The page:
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TRUSTEES: Gateway returns to pre-COVID 2020-2021 budget

Gateway Seminary President Jeff Iorg meets online with trustees during the group's fall 2020 meeting.

ONTARIO, Calif. (BP) – Gateway Seminary’s board of trustees approved a revised budget of $12,000,000 for the 2020-2021 fiscal year during the fall 2020 meeting. Due to stronger than anticipated revenue, trustees approved a return to the original proposed budget developed before the coronavirus pandemic. Included in this budget are previously planned salary increases for Gateway faculty and staff.

At the previous meeting in the spring, trustees approved a reduced annual budget of $11,500,000 in anticipation of the pandemic. This previous budget assumed a 10 percent reduction in Cooperative Program revenue and a 5 percent decrease in tuition and rental income revenue. Neither of these projections have materialized.

“The seminary is healthy despite all of the external circumstances we are encountering – a global pandemic, social unrest, and economic challenges,” said Gateway President Jeff Iorg.

“Enrollment is exceeding expectations in spite of strict guidelines imposed by the state of California, finances are much stronger than anticipated, and the mission focus and morale remain strong at Gateway.”

Enrolled credit hours in fall 2020 are 6.9 percent higher than fall 2019. Strong financial support for the seminary undergirded enrollment efforts. Donors gave more than $455,000 in scholarship and benevolence funding to support students experiencing difficulties due to the pandemic.

“All we can really say to explain all this is while we worked hard, God blessed us,” Iorg said.

“I salute the seminary – all of the employees and students, who have responded remarkably during the pandemic and have done so much to take us forward in significant ways these past months. But more than that, we celebrate God’s sustaining grace and care for us.”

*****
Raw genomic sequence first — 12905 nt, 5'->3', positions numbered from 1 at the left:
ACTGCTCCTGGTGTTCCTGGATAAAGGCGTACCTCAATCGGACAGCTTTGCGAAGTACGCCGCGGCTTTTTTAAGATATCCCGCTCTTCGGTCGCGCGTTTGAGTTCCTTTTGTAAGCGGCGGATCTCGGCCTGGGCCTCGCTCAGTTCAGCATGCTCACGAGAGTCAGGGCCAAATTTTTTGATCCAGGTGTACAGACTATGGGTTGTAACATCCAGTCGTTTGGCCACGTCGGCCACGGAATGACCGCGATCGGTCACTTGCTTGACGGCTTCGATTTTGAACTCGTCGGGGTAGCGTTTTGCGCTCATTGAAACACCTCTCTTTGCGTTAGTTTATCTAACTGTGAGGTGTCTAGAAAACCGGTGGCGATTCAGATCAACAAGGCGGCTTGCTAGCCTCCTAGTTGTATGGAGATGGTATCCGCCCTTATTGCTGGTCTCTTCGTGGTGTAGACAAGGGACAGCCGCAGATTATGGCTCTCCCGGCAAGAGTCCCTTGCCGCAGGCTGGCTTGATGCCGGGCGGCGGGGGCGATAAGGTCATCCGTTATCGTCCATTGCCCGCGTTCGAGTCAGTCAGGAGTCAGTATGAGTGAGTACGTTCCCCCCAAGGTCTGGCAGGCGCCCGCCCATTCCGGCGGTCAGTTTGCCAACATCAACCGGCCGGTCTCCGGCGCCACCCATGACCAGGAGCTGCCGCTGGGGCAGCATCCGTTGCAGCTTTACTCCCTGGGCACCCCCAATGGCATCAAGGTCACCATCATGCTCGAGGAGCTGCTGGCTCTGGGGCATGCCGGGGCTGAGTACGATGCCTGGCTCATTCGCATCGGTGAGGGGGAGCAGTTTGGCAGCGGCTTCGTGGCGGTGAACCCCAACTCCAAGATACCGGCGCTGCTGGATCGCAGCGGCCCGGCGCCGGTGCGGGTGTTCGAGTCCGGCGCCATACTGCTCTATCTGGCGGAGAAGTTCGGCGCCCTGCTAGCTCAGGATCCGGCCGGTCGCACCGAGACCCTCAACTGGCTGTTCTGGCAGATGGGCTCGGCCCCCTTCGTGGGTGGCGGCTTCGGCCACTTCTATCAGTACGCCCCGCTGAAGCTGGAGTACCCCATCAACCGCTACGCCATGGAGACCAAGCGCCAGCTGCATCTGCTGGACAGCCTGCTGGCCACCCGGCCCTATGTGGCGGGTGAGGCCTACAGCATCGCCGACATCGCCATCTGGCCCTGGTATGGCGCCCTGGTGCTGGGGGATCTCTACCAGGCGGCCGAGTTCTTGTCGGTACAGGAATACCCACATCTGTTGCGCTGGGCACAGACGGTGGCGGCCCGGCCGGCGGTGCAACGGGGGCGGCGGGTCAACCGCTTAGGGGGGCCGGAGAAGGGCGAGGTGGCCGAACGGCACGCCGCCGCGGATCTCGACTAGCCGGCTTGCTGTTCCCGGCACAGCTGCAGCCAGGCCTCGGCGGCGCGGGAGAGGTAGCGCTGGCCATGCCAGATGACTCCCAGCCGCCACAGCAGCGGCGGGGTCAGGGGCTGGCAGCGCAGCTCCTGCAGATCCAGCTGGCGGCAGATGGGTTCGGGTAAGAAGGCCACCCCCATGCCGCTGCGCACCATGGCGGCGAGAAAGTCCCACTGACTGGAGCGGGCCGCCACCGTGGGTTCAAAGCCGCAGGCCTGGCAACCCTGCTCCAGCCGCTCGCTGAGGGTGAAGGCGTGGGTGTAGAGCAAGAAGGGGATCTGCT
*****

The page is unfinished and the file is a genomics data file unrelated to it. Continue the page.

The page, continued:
While the majority of courses are being offered with distance learning options, face-to-face instruction has resumed at all five campuses. During a typical, pre-COVID semester, one-third of Gateway classes were delivered through distance learning and two-thirds were delivered face-to-face. “During the pandemic, the ratio has flipped,” Iorg said, “and we are prepared to continue our academic program no matter how this fluctuates in the future.”

To offer face-to-face classes, the seminary installed antimicrobial copper films on student desks and Plexiglas screens in trafficked work areas. School officials also developed new cleaning procedures and uniform safety guidelines that are prominently displayed throughout campus buildings.

In other business, trustees approved a bylaw revision to create an investment subcommittee to oversee the seminary’s expanding portfolio.

“The business services committee brought this forward because our investments have grown dramatically,” Gateway trustee David Crosby said. “We felt it was prudent as a committee to designate some members to spend more time understanding [our investments], discussing them with people who know investments better than we do, and being diligent in our management responsibility.”

Additionally, trustees approved revisions to standard faculty contracts and arbitration agreements to bring them into accordance with current California law. They also adopted the financial audit report prepared by CapinCrouse.

Iorg announced that Don Dent has agreed to serve as interim director of the Kim School of Global Missions, though he was approved for a sabbatical in the spring 2020 trustee meeting. Dent will be temporarily assuming leadership of the Kim School because of the sudden death of previous director Lisa Hoff on Sept. 21.

Iorg also reported on a set of questions he is using to prepare the seminary for the future when the pandemic abates.

  1. What have we stopped doing that does not need to come back?
  2. What have we started doing that we need to continue in the future?
  3. How has our internal culture changed? How can we mitigate the negatives and accentuate the positives of those changes?
  4. How has our community (or mission field or market) changed? How will we adjust our methods accordingly?

“These are important questions for us,” Iorg said. “We will be asking and answering them as we make academic and budget plans for the next fiscal year, address strategic goals related to the Gateway Imperative, and decide what the best approaches are to future ministry demands.”

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  • Tyler Sanders